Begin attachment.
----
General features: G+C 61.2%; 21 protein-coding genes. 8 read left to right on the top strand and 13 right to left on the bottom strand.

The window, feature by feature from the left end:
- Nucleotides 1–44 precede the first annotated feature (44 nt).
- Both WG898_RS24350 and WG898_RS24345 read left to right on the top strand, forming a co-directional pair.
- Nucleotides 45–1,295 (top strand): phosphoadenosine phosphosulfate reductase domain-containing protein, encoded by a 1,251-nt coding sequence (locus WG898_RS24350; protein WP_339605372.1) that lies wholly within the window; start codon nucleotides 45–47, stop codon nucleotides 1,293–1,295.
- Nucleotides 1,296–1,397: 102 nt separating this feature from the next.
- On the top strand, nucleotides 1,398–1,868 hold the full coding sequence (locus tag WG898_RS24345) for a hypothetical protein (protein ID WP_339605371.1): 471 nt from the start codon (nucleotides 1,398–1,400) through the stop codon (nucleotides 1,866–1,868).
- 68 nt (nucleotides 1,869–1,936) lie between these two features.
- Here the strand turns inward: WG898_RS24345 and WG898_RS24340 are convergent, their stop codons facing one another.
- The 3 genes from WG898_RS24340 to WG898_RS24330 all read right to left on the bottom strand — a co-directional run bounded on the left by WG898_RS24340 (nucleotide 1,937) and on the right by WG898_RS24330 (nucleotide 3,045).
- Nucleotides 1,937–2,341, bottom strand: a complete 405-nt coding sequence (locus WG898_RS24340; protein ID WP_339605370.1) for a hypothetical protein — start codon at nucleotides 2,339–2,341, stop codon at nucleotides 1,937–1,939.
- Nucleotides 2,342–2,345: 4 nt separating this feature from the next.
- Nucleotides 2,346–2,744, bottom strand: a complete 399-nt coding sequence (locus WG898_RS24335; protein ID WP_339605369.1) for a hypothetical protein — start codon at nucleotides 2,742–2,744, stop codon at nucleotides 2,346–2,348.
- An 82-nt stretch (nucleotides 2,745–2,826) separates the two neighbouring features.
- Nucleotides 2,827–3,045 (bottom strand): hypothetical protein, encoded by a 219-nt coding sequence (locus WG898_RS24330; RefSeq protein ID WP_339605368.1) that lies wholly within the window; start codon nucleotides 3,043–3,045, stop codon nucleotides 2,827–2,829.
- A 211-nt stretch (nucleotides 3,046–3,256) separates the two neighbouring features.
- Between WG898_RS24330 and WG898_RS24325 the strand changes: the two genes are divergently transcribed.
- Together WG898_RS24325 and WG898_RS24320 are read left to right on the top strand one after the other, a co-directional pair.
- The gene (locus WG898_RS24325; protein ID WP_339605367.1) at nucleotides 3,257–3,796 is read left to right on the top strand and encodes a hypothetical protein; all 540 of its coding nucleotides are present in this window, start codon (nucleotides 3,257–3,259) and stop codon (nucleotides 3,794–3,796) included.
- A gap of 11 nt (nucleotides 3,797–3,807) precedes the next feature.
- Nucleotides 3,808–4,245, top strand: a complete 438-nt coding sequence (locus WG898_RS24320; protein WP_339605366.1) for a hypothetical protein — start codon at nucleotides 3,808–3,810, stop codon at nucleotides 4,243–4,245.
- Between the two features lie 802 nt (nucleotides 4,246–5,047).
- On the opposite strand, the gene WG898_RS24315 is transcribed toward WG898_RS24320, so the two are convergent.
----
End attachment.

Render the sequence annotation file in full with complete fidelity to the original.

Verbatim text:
General features: G+C 61.2%; 21 protein-coding genes. 8 read left to right on the top strand and 13 right to left on the bottom strand.

The window, feature by feature from the left end:
- Nucleotides 1–44 precede the first annotated feature (44 nt).
- Both WG898_RS24350 and WG898_RS24345 read left to right on the top strand, forming a co-directional pair.
- Nucleotides 45–1,295 (top strand): phosphoadenosine phosphosulfate reductase domain-containing protein, encoded by a 1,251-nt coding sequence (locus WG898_RS24350; protein WP_339605372.1) that lies wholly within the window; start codon nucleotides 45–47, stop codon nucleotides 1,293–1,295.
- Nucleotides 1,296–1,397: 102 nt separating this feature from the next.
- On the top strand, nucleotides 1,398–1,868 hold the full coding sequence (locus tag WG898_RS24345) for a hypothetical protein (protein ID WP_339605371.1): 471 nt from the start codon (nucleotides 1,398–1,400) through the stop codon (nucleotides 1,866–1,868).
- 68 nt (nucleotides 1,869–1,936) lie between these two features.
- Here the strand turns inward: WG898_RS24345 and WG898_RS24340 are convergent, their stop codons facing one another.
- The 3 genes from WG898_RS24340 to WG898_RS24330 all read right to left on the bottom strand — a co-directional run bounded on the left by WG898_RS24340 (nucleotide 1,937) and on the right by WG898_RS24330 (nucleotide 3,045).
- Nucleotides 1,937–2,341, bottom strand: a complete 405-nt coding sequence (locus WG898_RS24340; protein ID WP_339605370.1) for a hypothetical protein — start codon at nucleotides 2,339–2,341, stop codon at nucleotides 1,937–1,939.
- Nucleotides 2,342–2,345: 4 nt separating this feature from the next.
- Nucleotides 2,346–2,744, bottom strand: a complete 399-nt coding sequence (locus WG898_RS24335; protein ID WP_339605369.1) for a hypothetical protein — start codon at nucleotides 2,742–2,744, stop codon at nucleotides 2,346–2,348.
- An 82-nt stretch (nucleotides 2,745–2,826) separates the two neighbouring features.
- Nucleotides 2,827–3,045 (bottom strand): hypothetical protein, encoded by a 219-nt coding sequence (locus WG898_RS24330; RefSeq protein ID WP_339605368.1) that lies wholly within the window; start codon nucleotides 3,043–3,045, stop codon nucleotides 2,827–2,829.
- A 211-nt stretch (nucleotides 3,046–3,256) separates the two neighbouring features.
- Between WG898_RS24330 and WG898_RS24325 the strand changes: the two genes are divergently transcribed.
- Together WG898_RS24325 and WG898_RS24320 are read left to right on the top strand one after the other, a co-directional pair.
- The gene (locus WG898_RS24325; protein ID WP_339605367.1) at nucleotides 3,257–3,796 is read left to right on the top strand and encodes a hypothetical protein; all 540 of its coding nucleotides are present in this window, start codon (nucleotides 3,257–3,259) and stop codon (nucleotides 3,794–3,796) included.
- A gap of 11 nt (nucleotides 3,797–3,807) precedes the next feature.
- Nucleotides 3,808–4,245, top strand: a complete 438-nt coding sequence (locus WG898_RS24320; protein WP_339605366.1) for a hypothetical protein — start codon at nucleotides 3,808–3,810, stop codon at nucleotides 4,243–4,245.
- Between the two features lie 802 nt (nucleotides 4,246–5,047).
- On the opposite strand, the gene WG898_RS24315 is transcribed toward WG898_RS24320, so the two are convergent.